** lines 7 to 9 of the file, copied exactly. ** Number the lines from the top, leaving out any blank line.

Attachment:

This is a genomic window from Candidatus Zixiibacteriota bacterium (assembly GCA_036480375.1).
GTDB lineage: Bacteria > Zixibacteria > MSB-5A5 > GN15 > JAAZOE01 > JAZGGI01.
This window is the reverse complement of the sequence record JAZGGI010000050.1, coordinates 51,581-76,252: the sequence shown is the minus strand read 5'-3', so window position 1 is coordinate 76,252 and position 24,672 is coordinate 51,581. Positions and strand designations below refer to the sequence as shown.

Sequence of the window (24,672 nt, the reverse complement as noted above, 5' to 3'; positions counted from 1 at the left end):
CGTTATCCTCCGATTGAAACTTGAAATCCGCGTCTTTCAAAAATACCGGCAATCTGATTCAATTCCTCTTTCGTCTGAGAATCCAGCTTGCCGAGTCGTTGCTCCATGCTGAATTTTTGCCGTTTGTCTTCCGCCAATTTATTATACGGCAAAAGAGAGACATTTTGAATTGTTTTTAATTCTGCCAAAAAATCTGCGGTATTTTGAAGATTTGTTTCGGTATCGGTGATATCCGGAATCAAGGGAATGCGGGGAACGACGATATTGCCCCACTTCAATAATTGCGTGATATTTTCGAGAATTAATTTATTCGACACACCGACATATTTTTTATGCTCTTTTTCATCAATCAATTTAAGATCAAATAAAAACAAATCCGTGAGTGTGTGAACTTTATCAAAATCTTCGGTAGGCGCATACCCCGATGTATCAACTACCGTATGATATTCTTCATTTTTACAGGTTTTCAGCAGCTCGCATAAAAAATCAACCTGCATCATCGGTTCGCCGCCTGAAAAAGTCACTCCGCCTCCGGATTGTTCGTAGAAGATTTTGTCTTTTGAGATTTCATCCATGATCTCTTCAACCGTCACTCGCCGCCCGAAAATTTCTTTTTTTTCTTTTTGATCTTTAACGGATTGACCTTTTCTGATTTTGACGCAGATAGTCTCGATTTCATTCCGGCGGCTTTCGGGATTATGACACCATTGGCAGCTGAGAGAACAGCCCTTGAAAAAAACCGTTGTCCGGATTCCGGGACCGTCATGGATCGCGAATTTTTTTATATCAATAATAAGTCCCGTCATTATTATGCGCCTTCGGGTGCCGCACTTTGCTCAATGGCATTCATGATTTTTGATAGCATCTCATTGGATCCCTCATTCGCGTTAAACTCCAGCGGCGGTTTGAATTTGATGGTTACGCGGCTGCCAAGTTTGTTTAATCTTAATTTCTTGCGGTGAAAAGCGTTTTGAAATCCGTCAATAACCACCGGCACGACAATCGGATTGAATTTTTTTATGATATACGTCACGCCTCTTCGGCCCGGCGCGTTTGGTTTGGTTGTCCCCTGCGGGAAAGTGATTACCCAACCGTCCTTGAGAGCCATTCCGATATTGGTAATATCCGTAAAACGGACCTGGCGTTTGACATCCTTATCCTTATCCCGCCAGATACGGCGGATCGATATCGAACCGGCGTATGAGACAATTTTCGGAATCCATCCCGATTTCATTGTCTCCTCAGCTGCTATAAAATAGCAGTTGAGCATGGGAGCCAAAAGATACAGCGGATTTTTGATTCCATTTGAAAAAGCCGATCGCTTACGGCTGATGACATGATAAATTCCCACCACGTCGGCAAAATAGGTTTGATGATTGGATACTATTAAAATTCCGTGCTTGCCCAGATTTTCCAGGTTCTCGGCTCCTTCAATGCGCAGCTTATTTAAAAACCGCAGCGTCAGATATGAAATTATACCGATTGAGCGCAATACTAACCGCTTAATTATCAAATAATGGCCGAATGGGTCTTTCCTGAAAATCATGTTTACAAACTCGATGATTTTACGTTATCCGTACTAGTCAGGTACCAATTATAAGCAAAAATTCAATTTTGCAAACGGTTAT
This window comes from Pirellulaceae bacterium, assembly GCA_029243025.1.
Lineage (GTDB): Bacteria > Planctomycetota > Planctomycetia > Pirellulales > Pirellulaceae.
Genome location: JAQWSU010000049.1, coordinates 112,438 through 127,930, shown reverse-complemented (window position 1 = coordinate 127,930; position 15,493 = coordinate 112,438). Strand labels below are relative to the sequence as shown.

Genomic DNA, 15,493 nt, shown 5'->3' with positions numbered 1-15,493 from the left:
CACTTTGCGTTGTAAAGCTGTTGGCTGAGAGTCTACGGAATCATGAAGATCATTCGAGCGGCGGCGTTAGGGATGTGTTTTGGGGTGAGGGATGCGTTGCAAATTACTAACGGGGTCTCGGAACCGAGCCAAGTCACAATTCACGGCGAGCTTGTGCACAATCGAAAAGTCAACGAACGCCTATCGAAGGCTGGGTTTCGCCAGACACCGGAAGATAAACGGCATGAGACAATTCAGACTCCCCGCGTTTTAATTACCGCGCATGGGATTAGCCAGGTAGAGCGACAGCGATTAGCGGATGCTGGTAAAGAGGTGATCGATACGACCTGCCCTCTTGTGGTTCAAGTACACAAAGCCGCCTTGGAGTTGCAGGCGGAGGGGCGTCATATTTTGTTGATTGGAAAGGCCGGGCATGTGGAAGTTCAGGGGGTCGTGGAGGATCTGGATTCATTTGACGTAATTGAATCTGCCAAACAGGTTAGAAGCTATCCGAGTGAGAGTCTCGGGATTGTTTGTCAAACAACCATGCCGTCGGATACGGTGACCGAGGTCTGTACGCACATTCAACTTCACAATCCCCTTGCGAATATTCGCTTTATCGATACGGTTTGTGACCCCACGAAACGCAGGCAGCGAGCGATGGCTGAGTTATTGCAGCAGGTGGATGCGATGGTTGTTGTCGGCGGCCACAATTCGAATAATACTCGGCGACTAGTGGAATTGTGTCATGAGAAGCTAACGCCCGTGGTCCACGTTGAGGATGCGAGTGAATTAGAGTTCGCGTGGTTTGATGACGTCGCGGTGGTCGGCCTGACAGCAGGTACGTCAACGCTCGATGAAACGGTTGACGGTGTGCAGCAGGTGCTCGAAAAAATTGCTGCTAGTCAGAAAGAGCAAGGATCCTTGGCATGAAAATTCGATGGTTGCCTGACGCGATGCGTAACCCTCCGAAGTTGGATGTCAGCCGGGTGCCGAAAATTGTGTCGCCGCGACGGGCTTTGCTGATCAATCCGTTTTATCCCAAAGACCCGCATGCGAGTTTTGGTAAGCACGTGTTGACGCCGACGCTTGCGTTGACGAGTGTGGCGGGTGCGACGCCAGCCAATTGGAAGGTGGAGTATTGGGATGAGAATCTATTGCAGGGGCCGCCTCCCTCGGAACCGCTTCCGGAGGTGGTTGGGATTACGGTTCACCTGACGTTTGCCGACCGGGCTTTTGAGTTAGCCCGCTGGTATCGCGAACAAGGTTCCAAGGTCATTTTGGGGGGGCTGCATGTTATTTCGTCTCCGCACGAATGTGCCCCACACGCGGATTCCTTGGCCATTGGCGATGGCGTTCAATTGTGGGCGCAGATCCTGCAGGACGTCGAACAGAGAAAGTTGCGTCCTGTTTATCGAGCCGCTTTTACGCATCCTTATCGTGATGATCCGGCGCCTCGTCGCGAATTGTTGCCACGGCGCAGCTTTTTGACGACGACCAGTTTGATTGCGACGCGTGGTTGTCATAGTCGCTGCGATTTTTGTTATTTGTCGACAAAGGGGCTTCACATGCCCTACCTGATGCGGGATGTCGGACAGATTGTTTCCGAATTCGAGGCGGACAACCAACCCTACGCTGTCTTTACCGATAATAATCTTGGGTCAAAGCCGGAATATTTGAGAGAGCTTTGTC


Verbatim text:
Lineage (GTDB): Bacteria > Planctomycetota > Planctomycetia > Pirellulales > Pirellulaceae.
Genome location: JAQWSU010000049.1, coordinates 112,438 through 127,930, shown reverse-complemented (window position 1 = coordinate 127,930; position 15,493 = coordinate 112,438). Strand labels below are relative to the sequence as shown.

Genomic DNA, 15,493 nt, shown 5'->3' with positions numbered 1-15,493 from the left: